The true Hindus really feel pity for them as to them this is like leaving a highway and following a narrow and uncertain short cut.
On one hand, Hindu dharma encompasses within itself Jainism and Buddhism which even do not believe in the existence of God, on the other hand, it nurtures the supreme philosophy of 'Vedanta' (the end of vedas) which propounds that everything which exists whether living or non living is the physical manifestation of God only. When God may have thought to create the universe there were only two alternatives before Him either to create everything out of nothing or to convert Himself into all whatever we see. Things only change form, they cannot be 'created'. So whatever we see through our eyes is all Him only and should be loved as such. If so, then where is the scope to hate any person, thought, or religion?
Thus, Hinduism is the only religion which permits co-existence. In other religions you should follow their path otherwise you are a sinner. This inhibits them to accept any place in their heaven for persons of any other faith including Mahatma Gandhi as enquired by Lancaster (SN 21.7.98) and K.K. Abraham (SN 22.7.98). Hindus understand their compulsions in taking this stand. Those religions were created as reactions to something that already existed and to attract people, they had to say that they are messengers of God sent with a new set of instructions. Hindus believe their own religion to be `anadi' (eternal) and `anant' (endless). The one which `begins' has to `end'. One prominent Hindu philosophy, Karmyoga, says if you have done your duties to your best in your lifetime you will reach Him, even though you may not have believed in His existence or prayed to Him even once.
Hindus consider diversity in religious thought within Hinduism as their strength, rather than a weakness. Diversity prevents conflicts. Uniformity (as exists in other religions) can give them strength but it can prove to be a weakness also as happened with the doctrine of communism recently. Those who favour uniformity become intolerant to dissent which goes against the spirit of inquiry. Tolerance in religious thinking is also reflected in tolerance in political thinking. The diversity of thought is perhaps the strength of Hinduism and explains why Christianity - which reached India before it reached Europe (52 AD) - and which completely swallowed the mighty empires and civilisations of Greeks and Romans could convert only 1.5% of Hindus to its fold, and that after two centuries of its mighty rule, and almost only those people having low economic status. It's just because it could not match the strong philosophical base of Hinduism. They could `lure' or `threaten ' but only rarely `convince' the common man.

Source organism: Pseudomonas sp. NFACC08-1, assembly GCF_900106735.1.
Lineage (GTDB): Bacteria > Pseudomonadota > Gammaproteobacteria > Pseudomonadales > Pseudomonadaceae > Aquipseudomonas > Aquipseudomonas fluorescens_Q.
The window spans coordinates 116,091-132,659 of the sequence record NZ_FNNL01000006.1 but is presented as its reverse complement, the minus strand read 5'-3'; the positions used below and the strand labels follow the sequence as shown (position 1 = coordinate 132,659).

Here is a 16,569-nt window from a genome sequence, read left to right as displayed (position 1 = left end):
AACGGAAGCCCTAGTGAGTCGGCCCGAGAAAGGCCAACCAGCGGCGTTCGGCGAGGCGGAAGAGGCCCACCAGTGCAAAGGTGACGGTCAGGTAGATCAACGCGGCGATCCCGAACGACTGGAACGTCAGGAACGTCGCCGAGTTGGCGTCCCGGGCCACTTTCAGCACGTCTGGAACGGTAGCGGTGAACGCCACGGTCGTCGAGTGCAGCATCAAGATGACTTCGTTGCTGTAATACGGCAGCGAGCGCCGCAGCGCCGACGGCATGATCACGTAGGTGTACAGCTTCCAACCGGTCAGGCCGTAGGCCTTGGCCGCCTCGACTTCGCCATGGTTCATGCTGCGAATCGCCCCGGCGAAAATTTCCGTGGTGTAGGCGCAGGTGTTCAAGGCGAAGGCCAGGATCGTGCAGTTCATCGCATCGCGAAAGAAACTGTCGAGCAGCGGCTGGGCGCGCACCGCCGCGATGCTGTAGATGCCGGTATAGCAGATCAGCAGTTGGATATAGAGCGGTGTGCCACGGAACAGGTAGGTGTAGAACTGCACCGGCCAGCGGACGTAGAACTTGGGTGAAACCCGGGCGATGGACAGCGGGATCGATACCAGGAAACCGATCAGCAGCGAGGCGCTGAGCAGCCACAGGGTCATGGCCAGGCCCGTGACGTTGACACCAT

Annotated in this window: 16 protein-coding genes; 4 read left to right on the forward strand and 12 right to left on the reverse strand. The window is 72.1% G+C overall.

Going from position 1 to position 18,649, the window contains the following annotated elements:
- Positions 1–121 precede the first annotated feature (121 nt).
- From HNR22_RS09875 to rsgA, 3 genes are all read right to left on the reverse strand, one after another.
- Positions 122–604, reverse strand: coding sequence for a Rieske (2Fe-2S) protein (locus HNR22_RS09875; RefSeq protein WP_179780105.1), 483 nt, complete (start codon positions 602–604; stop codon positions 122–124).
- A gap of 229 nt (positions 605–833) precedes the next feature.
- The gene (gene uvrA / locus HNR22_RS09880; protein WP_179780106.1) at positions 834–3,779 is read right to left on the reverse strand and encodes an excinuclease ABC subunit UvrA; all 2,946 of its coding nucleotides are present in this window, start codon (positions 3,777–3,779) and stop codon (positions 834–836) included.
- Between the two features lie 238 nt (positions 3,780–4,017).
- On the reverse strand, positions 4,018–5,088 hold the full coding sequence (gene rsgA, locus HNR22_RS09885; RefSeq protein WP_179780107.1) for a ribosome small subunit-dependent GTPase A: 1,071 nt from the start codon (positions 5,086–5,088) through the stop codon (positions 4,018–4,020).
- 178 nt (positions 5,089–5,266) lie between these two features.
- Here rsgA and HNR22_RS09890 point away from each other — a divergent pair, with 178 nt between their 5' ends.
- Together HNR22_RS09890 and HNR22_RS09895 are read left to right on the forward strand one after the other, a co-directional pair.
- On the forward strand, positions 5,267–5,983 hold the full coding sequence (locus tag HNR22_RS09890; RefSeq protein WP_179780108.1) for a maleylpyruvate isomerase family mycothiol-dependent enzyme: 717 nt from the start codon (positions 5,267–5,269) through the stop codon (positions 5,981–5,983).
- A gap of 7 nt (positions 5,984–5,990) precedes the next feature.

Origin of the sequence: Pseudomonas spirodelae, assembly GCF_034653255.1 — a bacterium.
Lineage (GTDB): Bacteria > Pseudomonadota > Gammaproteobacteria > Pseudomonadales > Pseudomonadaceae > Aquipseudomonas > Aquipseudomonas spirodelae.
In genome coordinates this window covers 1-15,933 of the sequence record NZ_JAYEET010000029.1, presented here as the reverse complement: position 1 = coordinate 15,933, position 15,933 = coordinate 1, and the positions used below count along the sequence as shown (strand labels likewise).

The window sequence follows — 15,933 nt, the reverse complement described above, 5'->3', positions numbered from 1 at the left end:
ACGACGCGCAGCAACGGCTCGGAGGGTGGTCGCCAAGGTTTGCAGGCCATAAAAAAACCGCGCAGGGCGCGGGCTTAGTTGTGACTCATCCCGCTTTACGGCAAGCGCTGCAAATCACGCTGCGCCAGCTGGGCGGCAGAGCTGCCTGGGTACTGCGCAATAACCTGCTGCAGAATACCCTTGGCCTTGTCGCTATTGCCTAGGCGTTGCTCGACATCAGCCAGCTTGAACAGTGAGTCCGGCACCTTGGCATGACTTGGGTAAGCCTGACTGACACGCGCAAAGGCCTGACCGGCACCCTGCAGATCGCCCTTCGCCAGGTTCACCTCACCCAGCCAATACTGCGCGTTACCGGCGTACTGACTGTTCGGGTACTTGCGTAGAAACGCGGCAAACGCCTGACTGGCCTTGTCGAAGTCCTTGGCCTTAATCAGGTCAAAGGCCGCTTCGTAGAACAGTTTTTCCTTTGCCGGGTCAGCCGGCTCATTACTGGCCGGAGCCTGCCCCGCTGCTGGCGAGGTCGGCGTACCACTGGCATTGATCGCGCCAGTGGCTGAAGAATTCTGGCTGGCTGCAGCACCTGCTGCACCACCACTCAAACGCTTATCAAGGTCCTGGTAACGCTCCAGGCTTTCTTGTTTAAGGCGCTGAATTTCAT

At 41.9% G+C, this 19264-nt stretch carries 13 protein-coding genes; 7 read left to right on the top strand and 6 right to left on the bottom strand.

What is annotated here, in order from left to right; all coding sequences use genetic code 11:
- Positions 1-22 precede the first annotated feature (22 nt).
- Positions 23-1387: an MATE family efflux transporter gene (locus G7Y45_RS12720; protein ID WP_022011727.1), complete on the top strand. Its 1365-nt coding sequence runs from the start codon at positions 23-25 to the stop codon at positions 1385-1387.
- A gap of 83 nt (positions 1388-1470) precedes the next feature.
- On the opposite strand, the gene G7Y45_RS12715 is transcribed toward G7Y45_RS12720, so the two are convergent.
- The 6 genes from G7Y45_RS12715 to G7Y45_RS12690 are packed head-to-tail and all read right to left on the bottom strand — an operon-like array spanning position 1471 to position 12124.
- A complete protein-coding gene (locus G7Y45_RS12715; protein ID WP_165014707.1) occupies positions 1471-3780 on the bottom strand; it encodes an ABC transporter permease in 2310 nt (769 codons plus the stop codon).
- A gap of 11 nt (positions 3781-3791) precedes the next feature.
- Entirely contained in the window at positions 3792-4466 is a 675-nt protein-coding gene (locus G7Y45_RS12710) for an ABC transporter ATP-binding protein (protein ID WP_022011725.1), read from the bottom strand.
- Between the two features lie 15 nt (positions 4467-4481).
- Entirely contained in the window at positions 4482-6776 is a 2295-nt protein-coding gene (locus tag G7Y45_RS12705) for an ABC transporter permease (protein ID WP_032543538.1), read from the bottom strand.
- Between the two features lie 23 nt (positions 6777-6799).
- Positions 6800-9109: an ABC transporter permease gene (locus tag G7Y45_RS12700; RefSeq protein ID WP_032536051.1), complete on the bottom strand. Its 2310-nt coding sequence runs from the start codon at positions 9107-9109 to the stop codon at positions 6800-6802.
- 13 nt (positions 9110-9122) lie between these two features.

In 1893, after Swami Vivekananda delivered his lecture at the World Congress of religions on Hinduism in Chicago, a leading New York newspaper wrote "....how foolish it was on our part to send missionaries to India to convert such a learned race to Christianity....". In Guyana, the problem of Hindus converting to Christianity is mostly due to ignorance of the principles and philosophy of Hinduism. The cultural part of the religion has been given good attention currently, the Hindus now need to understand in greater depth their intellectual and philosophical base by reading books and scriptures. For this purpose, there is need to establish good libraries in each Town and Temple. Hundreds of books are now available in English on Hindu religion and philosophy, it's not that essential to know Hindu or Sanskrit for this purpose, although it would be desirable.
Thus, if there can be any world religion, in principle it can be Hinduism only - and it will be one day.
Dr M.N. Shrivastava (Indian Rice Expert)